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  • “No Profit Grows Where is No Pleasure Ta’en”: Shakespeare, Performance, and the Way to Deep Learning
  • Kevin J. Costa (bio)

A few years ago, I served as an outside reader on a dissertation that examined the history of performance-based Shakespearean pedagogy. In that study, I learned of Orson Welles’s work with his former headmaster, Roger Hill of the Todd School. They wished to create a series called Everybody’s Shakespeare, a collection of edited plays for students to learn Shakespeare through performance. Welles and Hill contributed a short essay to The English Journal expressing their disdain for trends in the teaching of Shakespeare:

In attempting to make our study of literature scientific and analytical we have merely made it dull. A Shakespearean play is no cadaver, useful for an autopsy. It is a living, vibrant entity that has the power of grasping us by the hand and leading us up onto a peak in Darien. “But I can’t understand Shakespeare” says the high-school boy. “It takes a gray-bearded professor to know what he is talking about.” You are wrong, Johnny. It’s the gray beard that you can’t understand. He has asked you to read Shakespeare with a pair of glasses smoked to a dull and dingy gray. Take them off. It was written for you, for the groundlings, for the unscholarly Globe patrons who walked in from the cockfight on the street. Only those folks whose blood courses hot through their veins can understand these tingling lines. Shakespeare said everything—brain to belly, every mood and minute of a man’s season. His language is starlight and fireflies and the sun and moon. He wrote it with tears and blood and beer, and his words march like heartbeats. . . .

[A] pox on the sacrosanct approach to literature. “Bow your heads, children,” says the literary high priest in his classroom sanctuary. “We are approaching the great and the holy. Let your voices be stilled and your minds become reverent. You will not enjoy this but it will be very good for you.” Rubbish! If the pupil doesn’t enjoy it, it certainly will be no good to him. And if the pupil is not free to reject, he is not free genuinely to embrace and appreciate.


Welles talks about the teaching of Shakespeare, but his critique applies to what we may call standard educational practice in the 20th and 21st centuries—a pedagogy where knowledge is transmitted from teacher to student and where curriculum is often shaped by the kinds of tests students must take. [End Page 165]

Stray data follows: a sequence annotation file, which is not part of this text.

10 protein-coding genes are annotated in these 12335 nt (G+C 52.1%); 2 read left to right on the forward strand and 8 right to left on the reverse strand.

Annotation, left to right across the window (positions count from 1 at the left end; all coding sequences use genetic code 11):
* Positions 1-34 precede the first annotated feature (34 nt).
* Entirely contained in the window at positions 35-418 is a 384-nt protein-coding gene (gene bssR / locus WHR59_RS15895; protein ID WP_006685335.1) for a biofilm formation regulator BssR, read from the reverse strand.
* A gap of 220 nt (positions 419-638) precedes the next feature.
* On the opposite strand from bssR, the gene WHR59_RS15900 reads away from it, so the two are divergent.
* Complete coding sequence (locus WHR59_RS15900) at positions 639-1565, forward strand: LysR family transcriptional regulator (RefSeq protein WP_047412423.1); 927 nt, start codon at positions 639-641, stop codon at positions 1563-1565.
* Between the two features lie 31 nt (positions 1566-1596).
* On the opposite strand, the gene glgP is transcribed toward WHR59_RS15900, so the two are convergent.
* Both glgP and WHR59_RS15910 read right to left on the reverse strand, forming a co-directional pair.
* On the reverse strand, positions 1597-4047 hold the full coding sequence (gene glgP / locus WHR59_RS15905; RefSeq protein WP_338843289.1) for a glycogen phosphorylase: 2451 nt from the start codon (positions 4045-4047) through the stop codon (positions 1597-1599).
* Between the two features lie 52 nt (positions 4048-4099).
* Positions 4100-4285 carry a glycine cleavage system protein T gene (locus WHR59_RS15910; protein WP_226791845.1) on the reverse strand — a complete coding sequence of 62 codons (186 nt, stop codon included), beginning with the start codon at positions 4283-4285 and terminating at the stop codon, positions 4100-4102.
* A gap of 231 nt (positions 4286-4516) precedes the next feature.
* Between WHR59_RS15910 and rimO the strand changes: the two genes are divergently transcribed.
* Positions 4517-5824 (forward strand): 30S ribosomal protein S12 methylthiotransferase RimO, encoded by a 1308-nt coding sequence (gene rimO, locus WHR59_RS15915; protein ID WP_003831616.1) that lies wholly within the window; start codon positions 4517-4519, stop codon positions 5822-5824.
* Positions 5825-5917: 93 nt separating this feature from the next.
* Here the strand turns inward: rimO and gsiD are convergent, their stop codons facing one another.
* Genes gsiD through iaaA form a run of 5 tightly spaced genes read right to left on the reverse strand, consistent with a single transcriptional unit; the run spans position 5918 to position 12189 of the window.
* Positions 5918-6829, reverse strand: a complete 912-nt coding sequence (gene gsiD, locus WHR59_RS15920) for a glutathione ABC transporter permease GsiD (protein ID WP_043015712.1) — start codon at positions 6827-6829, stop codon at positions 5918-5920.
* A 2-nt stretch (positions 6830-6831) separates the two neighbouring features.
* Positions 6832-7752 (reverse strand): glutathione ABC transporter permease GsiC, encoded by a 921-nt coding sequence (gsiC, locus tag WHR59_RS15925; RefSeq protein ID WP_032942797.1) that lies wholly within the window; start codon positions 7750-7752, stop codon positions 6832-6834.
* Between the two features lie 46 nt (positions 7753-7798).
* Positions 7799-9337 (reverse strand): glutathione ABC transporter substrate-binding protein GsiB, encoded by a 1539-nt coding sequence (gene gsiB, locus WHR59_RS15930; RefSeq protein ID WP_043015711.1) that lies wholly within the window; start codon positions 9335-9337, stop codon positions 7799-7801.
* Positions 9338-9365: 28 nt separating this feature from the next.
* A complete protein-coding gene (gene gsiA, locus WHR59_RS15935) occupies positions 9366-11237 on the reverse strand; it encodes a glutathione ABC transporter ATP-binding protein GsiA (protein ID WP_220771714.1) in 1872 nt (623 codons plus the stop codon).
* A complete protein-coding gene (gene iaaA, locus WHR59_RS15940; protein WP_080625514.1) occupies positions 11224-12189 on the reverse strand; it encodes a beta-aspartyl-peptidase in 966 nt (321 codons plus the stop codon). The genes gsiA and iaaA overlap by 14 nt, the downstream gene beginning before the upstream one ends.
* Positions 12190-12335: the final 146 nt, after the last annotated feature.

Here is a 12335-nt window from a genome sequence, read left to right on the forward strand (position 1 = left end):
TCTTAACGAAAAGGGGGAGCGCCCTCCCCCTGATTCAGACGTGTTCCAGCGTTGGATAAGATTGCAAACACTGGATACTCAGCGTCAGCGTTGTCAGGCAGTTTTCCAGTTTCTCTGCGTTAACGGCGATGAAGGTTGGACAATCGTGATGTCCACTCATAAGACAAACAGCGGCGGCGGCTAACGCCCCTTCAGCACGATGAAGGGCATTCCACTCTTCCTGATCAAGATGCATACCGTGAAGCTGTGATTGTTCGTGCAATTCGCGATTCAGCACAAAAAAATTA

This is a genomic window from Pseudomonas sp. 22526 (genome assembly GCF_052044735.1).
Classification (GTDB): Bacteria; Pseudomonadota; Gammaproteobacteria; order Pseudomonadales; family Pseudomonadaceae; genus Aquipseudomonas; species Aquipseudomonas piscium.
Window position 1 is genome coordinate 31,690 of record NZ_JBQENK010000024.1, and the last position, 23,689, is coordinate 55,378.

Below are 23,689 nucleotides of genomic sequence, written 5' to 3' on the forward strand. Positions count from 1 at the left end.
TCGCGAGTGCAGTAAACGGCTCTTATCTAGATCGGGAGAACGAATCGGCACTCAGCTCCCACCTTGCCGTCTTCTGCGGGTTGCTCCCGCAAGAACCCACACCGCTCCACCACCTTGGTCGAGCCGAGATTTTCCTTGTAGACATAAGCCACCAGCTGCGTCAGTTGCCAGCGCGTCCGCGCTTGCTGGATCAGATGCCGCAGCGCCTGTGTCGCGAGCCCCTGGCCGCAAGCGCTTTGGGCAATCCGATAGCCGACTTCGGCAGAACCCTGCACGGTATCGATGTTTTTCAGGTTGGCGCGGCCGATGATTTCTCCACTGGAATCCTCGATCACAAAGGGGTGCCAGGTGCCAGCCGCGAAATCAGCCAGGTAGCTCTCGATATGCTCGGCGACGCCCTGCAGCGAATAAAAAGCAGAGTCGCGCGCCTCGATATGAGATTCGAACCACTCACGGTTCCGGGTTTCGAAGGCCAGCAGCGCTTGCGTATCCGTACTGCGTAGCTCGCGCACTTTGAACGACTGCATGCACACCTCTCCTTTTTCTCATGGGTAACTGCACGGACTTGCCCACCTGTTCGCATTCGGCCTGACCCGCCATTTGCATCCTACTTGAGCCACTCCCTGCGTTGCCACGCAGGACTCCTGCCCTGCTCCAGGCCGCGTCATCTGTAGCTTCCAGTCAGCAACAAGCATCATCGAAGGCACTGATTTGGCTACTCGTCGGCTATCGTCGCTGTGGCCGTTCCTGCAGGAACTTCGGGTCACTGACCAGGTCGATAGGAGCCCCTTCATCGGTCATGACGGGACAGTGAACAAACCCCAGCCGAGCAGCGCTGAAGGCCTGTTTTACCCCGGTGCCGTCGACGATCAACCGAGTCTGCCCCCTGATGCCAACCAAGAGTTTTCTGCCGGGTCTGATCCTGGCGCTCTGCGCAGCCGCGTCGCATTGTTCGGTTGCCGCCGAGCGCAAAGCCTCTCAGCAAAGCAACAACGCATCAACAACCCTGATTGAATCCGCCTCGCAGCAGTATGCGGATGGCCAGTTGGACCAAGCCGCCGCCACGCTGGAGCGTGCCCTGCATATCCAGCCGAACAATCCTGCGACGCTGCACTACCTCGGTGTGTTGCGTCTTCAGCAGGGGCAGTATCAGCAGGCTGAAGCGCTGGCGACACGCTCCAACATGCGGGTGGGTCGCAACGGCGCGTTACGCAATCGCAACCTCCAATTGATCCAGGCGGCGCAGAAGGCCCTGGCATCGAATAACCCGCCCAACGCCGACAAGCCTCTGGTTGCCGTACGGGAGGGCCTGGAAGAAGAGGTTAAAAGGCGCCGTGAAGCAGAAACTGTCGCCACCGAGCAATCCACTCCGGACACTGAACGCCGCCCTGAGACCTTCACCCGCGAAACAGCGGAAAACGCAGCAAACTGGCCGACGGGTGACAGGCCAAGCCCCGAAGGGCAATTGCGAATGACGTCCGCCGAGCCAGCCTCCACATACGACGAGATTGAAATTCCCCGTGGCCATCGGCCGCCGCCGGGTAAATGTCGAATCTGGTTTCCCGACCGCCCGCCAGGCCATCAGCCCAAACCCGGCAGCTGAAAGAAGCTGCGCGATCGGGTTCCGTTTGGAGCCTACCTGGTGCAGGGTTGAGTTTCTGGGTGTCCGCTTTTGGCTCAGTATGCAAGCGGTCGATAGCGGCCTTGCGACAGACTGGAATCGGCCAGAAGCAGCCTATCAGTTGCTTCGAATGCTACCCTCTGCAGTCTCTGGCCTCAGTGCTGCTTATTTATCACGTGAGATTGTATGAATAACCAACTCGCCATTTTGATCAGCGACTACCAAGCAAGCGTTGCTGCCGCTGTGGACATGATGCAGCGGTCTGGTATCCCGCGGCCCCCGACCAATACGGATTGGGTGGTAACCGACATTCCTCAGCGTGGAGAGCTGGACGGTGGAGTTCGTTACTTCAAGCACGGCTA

Education in the 20th Century

In the current conversation about educational change, it is customary to recount the Prussian model of education that was ushered into the United States with the gathering momentum of the Industrial Revolution. Joel Rose, in his article “How to Break Free of our 19th-Century Factory-Model Education System,” reminds us that

It’s a factory-model classroom. Inspired in part by the approach Horace Mann saw in Prussia in 1843, it seemed to adequately prepare American youth for the 20th century industrialized economy. . . . Mann’s vision also made sense for the industrial age in which he lived. The factory line was simply the most efficient way to scale production in general, and the analog factory-model classroom was the most sensible way to rapidly scale a system of schools. Factories weren’t designed to support personalization. Neither were schools.

The image here evokes an assembly line in education—students in rows being fed facts who then get tested on how well they remember those facts. Indeed, in 1892, The Committee of Ten, a group made up of college presidents and secondary school heads, gathered at Harvard University to establish the K-12 model of education to which we still adhere today in the United States: a twelve-year sequence, the establishment of subjects of study, and uniformity of program precluding differentiation. In brief, the committee concluded that

every subject which is taught at all in a secondary school should be taught in the same way and to the same extent to every pupil so long as he pursues...


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pp. 165-182
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